So let me be blunt about what I do not like about our education policy and where it is going:
- I oppose Charter Schools - overseas they have been shown to often have financial mismanagement, had money sucked out in profits, often hire unqualified 'teachers', use Teach First, their 'teachers' tend to teach to a script, high level of students expelled, unrealistic discipline, some have shut unexpectedly leaving students without a school to go to, achievement is no better than local public schools, some schools have 'fiddled the books' on their achievement statistics... just not good at all.
- National Standards have to go!! They do not lift achievement. They label children. Every
- League tables sprang up in our newspapers as a result of National Standards. Make them illegal.
- Global funding is just bulk funding in drag. It will, just like it did in the 1990s, result in Boards of Trustees being pitted against principals and principals pitted against staff. Experienced teachers, like myself, will be deemed to expensive to hire, and to save money less experienced teachers will be hired instead of teachers like me. Under this scheme there will be no minimum staffing ratio, so class sizes will rise, and that is not good for students or teachers and will make parents most unhappy.
- Communities of Learning aka Communities of Schools is just the IES pig with lip stick and blusher. Any changes to it this year merely add eye shadow and mascara to the pig. I don't agree with how they have been set up because the whole manner of the set up makes it ripe to fail. The government has cherry picked the ideas of Michael Fullan and then come up with an idea ignoring two key ingredients: relationships and trust. To get these going requires time which this format does not have. The idea of executive principals and expert teachers leaves me cold. Personally, I believe, any person who takes on these roles is doubling their workload for not much money at all.
- Initial teacher training programmes like the 8 week intensive Teach First NZ (University of Auckland) before being given your very own class and the one year Masters of Teaching and Learning (University of Waikato) displease me as much as allowing an untrained unregistered 'teacher' to teach. This devalues the profession, my BEd and the Masters I am currently doing. It is the complete opposite of Finland which sees teacher trainees in at least five years of study before they become teachers - that is how much the teaching profession is valued in Finland.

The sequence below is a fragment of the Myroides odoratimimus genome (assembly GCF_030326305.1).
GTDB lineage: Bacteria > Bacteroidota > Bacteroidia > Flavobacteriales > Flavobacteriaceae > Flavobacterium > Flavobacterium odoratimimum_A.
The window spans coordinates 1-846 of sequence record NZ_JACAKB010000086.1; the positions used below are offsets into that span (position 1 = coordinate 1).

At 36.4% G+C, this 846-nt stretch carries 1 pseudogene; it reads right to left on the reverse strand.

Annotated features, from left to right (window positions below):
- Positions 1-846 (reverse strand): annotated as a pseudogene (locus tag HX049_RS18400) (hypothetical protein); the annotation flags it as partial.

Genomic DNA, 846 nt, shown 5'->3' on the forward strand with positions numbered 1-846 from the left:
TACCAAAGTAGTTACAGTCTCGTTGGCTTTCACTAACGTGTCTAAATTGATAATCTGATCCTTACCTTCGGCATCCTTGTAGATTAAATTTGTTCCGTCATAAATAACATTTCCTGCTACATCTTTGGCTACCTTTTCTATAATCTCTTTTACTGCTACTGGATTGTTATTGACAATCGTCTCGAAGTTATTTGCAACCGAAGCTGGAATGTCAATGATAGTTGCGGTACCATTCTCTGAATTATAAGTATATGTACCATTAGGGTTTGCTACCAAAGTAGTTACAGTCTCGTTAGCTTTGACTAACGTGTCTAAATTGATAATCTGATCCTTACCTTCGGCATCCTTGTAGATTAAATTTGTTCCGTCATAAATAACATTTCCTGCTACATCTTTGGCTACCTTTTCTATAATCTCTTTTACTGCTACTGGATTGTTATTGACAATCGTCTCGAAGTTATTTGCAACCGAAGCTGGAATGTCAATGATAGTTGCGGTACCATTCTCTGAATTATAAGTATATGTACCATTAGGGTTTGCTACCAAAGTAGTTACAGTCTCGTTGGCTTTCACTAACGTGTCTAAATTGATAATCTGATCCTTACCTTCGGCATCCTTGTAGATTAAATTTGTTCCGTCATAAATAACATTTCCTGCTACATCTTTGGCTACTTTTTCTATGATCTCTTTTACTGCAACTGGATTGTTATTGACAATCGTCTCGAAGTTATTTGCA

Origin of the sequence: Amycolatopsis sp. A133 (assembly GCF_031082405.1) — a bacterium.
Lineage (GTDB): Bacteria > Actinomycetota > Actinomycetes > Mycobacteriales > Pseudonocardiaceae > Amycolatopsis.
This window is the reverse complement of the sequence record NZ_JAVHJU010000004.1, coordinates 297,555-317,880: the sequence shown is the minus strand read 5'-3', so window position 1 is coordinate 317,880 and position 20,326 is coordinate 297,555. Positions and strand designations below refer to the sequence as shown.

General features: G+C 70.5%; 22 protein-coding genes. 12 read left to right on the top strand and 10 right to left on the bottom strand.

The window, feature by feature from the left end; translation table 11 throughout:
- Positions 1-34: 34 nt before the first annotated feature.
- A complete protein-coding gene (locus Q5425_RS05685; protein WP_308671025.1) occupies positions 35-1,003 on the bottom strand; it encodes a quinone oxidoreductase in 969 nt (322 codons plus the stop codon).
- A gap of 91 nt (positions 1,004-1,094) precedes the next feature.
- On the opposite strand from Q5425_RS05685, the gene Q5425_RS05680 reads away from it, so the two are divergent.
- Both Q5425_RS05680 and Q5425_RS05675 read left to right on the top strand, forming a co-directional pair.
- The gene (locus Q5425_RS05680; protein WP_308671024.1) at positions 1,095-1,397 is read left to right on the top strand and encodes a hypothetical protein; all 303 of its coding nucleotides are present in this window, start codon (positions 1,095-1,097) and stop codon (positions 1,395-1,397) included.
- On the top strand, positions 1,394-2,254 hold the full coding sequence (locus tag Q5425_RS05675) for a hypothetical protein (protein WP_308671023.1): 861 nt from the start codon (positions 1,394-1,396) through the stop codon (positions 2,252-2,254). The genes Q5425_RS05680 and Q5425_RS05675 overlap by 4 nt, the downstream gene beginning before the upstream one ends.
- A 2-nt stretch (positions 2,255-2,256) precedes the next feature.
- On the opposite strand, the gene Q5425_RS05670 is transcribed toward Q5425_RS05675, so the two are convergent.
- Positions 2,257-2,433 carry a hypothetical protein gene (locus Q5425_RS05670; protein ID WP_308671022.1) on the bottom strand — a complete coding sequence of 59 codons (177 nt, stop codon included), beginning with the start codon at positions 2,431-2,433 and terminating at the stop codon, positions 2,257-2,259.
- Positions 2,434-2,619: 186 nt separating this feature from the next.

- The fact that so many 'teachers' in ECE are not actually teachers because they are not trained with a teaching qualification or are registered. This is just a way of making sure that they cut costs on ECE by putting untrained staff in looking after children while charging the parents heaps as well. We have the most amazing early childhood curriculum that untrained people are at a disadvantage because they have not had the training in that curriculum.
- Our tertiary institutions are starved of funding. They are cutting courses left, right and centre, and staff are running around trying to keep their own jobs intact. The voice of the academic is cut down and discredited by members of our government whenever they do their job and speak out about bad policy or dirty water or how earthquakes work. Research commissioned by various Ministries is shelved and embargoed if it doesn't meet the brief the Minister has laid down. This isn't the hallmark of an open democracy.
- There are concepts in the Education Act that have a lot of implications such as when children will start their primary schooling; allowing a principal to be a principal of more than one school; one BOT covering several schools; how PaCT will be used; performance pay taking a step closer...
- There is a lack of quality professional development in everything for all schools, especially in the arts, science, technology, social sciences... And now with the advent of COLs, if you are not in a COL then your opportunity for PLD is even more limited. ECE teachers are even more disadvantaged when it comes to PLD.